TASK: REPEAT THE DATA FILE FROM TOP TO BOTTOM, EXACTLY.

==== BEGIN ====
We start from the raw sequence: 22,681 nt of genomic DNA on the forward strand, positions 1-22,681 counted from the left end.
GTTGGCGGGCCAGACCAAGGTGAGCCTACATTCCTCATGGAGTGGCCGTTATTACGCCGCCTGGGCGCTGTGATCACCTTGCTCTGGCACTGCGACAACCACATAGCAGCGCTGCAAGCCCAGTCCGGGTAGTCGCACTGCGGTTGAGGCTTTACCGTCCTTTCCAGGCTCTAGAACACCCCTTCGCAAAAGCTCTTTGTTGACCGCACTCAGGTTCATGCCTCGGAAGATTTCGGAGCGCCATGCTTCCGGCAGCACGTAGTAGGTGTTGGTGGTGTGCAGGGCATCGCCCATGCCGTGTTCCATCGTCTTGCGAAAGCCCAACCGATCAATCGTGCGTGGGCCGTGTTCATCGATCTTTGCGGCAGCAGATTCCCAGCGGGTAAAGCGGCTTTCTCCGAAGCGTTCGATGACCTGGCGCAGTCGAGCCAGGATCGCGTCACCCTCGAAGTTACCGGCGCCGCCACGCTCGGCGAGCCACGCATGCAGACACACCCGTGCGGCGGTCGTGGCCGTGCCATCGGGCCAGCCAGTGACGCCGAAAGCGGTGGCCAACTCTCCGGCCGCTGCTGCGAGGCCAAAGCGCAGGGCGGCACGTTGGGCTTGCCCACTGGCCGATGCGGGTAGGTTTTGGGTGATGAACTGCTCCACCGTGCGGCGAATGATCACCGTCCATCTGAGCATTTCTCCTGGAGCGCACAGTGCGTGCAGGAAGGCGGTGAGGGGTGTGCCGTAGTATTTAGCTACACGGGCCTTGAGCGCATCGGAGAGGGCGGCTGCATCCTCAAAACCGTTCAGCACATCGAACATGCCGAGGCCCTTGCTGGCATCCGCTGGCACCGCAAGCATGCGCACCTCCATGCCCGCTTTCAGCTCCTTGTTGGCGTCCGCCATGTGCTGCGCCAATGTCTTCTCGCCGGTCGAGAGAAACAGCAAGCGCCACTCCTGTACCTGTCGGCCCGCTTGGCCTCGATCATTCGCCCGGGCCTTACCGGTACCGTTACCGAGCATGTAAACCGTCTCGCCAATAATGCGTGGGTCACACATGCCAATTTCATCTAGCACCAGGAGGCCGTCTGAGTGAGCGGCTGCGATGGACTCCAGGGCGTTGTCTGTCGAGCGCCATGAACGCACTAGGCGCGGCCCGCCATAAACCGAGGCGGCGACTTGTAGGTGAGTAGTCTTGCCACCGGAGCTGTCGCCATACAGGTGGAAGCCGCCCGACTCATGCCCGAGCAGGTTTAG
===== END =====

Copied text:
We start from the raw sequence: 22,681 nt of genomic DNA on the forward strand, positions 1-22,681 counted from the left end.
GTTGGCGGGCCAGACCAAGGTGAGCCTACATTCCTCATGGAGTGGCCGTTATTACGCCGCCTGGGCGCTGTGATCACCTTGCTCTGGCACTGCGACAACCACATAGCAGCGCTGCAAGCCCAGTCCGGGTAGTCGCACTGCGGTTGAGGCTTTACCGTCCTTTCCAGGCTCTAGAACACCCCTTCGCAAAAGCTCTTTGTTGACCGCACTCAGGTTCATGCCTCGGAAGATTTCGGAGCGCCATGCTTCCGGCAGCACGTAGTAGGTGTTGGTGGTGTGCAGGGCATCGCCCATGCCGTGTTCCATCGTCTTGCGAAAGCCCAACCGATCAATCGTGCGTGGGCCGTGTTCATCGATCTTTGCGGCAGCAGATTCCCAGCGGGTAAAGCGGCTTTCTCCGAAGCGTTCGATGACCTGGCGCAGTCGAGCCAGGATCGCGTCACCCTCGAAGTTACCGGCGCCGCCACGCTCGGCGAGCCACGCATGCAGACACACCCGTGCGGCGGTCGTGGCCGTGCCATCGGGCCAGCCAGTGACGCCGAAAGCGGTGGCCAACTCTCCGGCCGCTGCTGCGAGGCCAAAGCGCAGGGCGGCACGTTGGGCTTGCCCACTGGCCGATGCGGGTAGGTTTTGGGTGATGAACTGCTCCACCGTGCGGCGAATGATCACCGTCCATCTGAGCATTTCTCCTGGAGCGCACAGTGCGTGCAGGAAGGCGGTGAGGGGTGTGCCGTAGTATTTAGCTACACGGGCCTTGAGCGCATCGGAGAGGGCGGCTGCATCCTCAAAACCGTTCAGCACATCGAACATGCCGAGGCCCTTGCTGGCATCCGCTGGCACCGCAAGCATGCGCACCTCCATGCCCGCTTTCAGCTCCTTGTTGGCGTCCGCCATGTGCTGCGCCAATGTCTTCTCGCCGGTCGAGAGAAACAGCAAGCGCCACTCCTGTACCTGTCGGCCCGCTTGGCCTCGATCATTCGCCCGGGCCTTACCGGTACCGTTACCGAGCATGTAAACCGTCTCGCCAATAATGCGTGGGTCACACATGCCAATTTCATCTAGCACCAGGAGGCCGTCTGAGTGAGCGGCTGCGATGGACTCCAGGGCGTTGTCTGTCGAGCGCCATGAACGCACTAGGCGCGGCCCGCCATAAACCGAGGCGGCGACTTGTAGGTGAGTAGTCTTGCCACCGGAGCTGTCGCCATACAGGTGGAAGCCGCCCGACTCATGCCCGAGCAGGTTTAG